What Is a Prepayment Privilege?
Prepayment privileges are often associated with mortgages or automobile loans. Information about prepayment privileges is normally included in the lender's contract. Consumers are able to save money by using prepayment privileges because they avoid paying additional interest charges.
- A prepayment privilege allows a consumer to pay part or all of a debt before it matures or ahead of schedule.
- Prepayment privileges are generally associated with mortgages and car loans.
- Lenders that don't permit prepayment privileges charge prepayment penalties, which allow them to recoup any money they would earn with interest charges.
- Information on prepayments, privileges, and penalties are outlined in lender contracts.
How Prepayment Privileges Work
Lenders are very specific when it comes to their borrowing terms and conditions. They must legally outline specifics about charges, penalties, payment schedules, interest rates, and any other key details that affect the borrower. This includes any information about prepayment—the payment of a debt before it matures or comes due.
Prepayments are common for long-term debt vehicles such as mortgages and car loans, although lenders normally provide details about how they treat prepayments for any type of debt.
As outlined in lender contracts, prepayment privileges allow borrowers to make lump-sum payments toward their principal balance or to pay off their accounts in full before they come due (or before they mature). Some accounts allow borrowers to make prepayments at any time, while others limit how much a consumer may prepay on an annual basis.
As noted above, borrowers are able to save a lot of money—money they normally would spend on interest charges—by taking advantage of prepayment privileges. For instance, a lender may allow borrowers to put down $10,000 to pay down their mortgage every year. This amount is in addition to their regular monthly mortgage payments. This lump-sum payment decreases the mortgage, therefore cutting down the amount of interest the mortgagor pays in the future.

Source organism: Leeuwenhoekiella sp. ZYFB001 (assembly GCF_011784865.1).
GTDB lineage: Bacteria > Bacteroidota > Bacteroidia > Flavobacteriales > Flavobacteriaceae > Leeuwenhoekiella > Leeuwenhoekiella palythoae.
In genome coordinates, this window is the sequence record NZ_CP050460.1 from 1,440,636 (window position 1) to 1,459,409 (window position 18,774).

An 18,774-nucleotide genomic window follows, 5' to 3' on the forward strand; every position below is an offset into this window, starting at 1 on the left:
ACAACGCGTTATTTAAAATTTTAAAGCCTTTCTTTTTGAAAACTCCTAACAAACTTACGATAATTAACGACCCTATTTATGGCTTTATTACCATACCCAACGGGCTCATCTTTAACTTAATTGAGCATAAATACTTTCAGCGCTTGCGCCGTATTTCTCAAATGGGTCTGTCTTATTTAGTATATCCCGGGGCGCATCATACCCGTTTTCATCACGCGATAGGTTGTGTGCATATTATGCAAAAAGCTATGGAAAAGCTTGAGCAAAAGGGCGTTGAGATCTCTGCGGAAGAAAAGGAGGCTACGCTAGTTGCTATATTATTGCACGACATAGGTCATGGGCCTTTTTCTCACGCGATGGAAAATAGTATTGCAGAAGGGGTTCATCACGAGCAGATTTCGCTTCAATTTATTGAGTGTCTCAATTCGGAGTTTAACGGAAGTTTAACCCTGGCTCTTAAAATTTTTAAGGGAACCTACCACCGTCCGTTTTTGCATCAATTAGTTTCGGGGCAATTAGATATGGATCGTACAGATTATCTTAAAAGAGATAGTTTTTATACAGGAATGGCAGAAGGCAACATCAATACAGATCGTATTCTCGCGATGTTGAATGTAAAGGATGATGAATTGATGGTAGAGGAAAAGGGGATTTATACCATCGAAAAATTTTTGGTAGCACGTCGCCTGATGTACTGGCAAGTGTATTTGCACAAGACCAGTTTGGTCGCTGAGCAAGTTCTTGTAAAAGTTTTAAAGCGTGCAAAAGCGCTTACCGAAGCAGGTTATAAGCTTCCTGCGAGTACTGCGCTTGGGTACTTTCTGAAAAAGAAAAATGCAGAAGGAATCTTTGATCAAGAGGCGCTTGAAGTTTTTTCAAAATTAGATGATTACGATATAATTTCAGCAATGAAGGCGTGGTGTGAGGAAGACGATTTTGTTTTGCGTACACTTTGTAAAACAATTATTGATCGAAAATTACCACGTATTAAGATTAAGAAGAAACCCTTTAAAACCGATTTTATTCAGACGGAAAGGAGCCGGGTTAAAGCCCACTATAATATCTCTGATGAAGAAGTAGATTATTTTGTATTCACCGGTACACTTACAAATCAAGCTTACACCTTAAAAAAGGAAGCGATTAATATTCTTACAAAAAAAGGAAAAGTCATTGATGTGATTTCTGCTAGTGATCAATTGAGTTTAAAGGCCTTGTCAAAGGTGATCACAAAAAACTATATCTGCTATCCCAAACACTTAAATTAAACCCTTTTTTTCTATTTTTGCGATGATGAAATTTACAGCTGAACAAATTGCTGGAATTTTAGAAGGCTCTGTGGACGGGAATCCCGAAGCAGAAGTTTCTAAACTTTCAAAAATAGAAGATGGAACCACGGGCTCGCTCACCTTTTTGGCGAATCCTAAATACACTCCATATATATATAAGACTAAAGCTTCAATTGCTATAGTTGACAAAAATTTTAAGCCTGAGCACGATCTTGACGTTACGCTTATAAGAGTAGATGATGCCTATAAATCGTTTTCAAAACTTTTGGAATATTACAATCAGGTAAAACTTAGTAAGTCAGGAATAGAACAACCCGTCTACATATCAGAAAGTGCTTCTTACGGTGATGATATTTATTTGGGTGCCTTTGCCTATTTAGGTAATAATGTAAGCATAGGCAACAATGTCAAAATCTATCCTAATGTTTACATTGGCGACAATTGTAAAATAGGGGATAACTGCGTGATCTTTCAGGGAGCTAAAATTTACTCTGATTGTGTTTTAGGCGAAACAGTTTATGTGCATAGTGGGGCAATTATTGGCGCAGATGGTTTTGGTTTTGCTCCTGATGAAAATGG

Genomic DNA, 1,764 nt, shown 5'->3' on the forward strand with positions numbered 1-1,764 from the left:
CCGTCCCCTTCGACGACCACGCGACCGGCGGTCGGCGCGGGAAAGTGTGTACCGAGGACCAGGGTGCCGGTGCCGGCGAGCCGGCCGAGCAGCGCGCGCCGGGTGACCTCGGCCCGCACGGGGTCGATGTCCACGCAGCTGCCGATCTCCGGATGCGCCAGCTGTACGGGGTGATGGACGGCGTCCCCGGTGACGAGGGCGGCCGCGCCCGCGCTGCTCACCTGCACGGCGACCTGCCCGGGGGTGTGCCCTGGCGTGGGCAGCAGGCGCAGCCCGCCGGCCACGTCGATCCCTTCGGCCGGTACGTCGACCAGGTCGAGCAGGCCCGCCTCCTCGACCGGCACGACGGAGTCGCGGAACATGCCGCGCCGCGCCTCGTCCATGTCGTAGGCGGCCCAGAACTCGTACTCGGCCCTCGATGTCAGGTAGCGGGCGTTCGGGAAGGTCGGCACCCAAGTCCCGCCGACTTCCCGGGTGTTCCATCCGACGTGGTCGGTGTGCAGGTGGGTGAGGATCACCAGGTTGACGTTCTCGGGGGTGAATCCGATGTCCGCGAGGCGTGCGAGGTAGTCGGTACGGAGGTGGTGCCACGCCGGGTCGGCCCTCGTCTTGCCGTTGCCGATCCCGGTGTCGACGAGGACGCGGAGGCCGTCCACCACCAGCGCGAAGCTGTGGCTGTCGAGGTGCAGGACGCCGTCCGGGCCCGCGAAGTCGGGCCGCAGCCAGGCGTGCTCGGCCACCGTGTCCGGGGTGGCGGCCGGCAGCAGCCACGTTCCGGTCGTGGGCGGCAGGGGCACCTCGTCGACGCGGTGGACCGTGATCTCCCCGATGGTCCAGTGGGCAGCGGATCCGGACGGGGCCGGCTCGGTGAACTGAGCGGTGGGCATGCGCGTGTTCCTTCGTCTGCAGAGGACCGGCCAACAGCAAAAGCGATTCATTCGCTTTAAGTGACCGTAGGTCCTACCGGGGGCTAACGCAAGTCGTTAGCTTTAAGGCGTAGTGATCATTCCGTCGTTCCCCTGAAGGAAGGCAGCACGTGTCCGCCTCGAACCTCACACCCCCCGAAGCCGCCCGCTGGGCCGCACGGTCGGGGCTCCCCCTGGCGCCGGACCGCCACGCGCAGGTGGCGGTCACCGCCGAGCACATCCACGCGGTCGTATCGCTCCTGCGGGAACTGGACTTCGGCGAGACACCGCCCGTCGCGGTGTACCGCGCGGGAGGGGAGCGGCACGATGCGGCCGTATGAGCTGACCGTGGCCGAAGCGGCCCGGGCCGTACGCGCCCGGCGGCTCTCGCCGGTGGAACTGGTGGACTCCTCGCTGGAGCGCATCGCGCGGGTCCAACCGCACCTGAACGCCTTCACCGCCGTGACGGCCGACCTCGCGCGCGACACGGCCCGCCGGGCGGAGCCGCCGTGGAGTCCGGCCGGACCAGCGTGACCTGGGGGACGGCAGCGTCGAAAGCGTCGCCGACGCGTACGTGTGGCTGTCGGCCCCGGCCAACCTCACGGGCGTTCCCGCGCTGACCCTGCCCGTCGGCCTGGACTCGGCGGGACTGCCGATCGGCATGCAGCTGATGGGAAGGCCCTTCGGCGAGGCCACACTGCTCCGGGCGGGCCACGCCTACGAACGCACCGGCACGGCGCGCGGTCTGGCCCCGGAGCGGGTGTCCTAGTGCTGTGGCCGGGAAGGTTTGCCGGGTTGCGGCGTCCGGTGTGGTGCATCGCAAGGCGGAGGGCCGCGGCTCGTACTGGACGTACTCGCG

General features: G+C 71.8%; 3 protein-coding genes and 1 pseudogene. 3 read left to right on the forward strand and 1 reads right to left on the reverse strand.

Fixed-income securities that incorporate prepayment privileges are considered riskier to the debt issuer because they don't know when their cash flow will start coming in. Prepayment tends to occur when interest rates are low, and mortgage refinancing is viewed as favorable.
For banks seeking to balance their assets with their liabilities, the early retirement of credit facilities can significantly affect their risk profiles. However, Congress prohibits banks from adding prepayment penalties to credit products such as mortgages to encourage housing ownership and protect consumers.
A prepayment privilege also rises for callable bonds. Companies that want to issue debt in the form of a bond can add a call feature allowing them to call back the outstanding debt if they worry that interest rates will fall after issuance. The call is a right, but not an obligation, for the issuer.
In return for this right, a callable bond's coupon or interest rate is set higher than a noncallable bond's coupon rate. The extra interest on a callable bond compensates bondholders for accepting the added risk a bond with a rich coupon will be prepaid before its stated maturity date.
This is particularly aggravating for bondholders during a falling interest rate environment, but that's the risk that comes with receiving a higher-yielding bond. In contrast to a mortgage, a callable bond generally carries a prepayment penalty in the form of a call premium, which is the added dollar premium a callable bond settles at over the bond's par value.
Be sure to ask your lender or review your contract about prepayment information.
Prepayment Privileges vs. Prepayment Penalties
Prepayment privileges are the opposite of prepayment penalties. Prepayment penalties are fees or charges imposed on borrowers by lenders for paying off an account prior to its maturity. They may be a set dollar amount or a certain percentage of the principal balance.
Charging prepayment penalties allows lenders the ability to recoup any money they would have earned in interest. Borrowers should ask lenders their policies about prepayments before making any lump-sum payments or thoroughly review their contracts to avoid any penalties.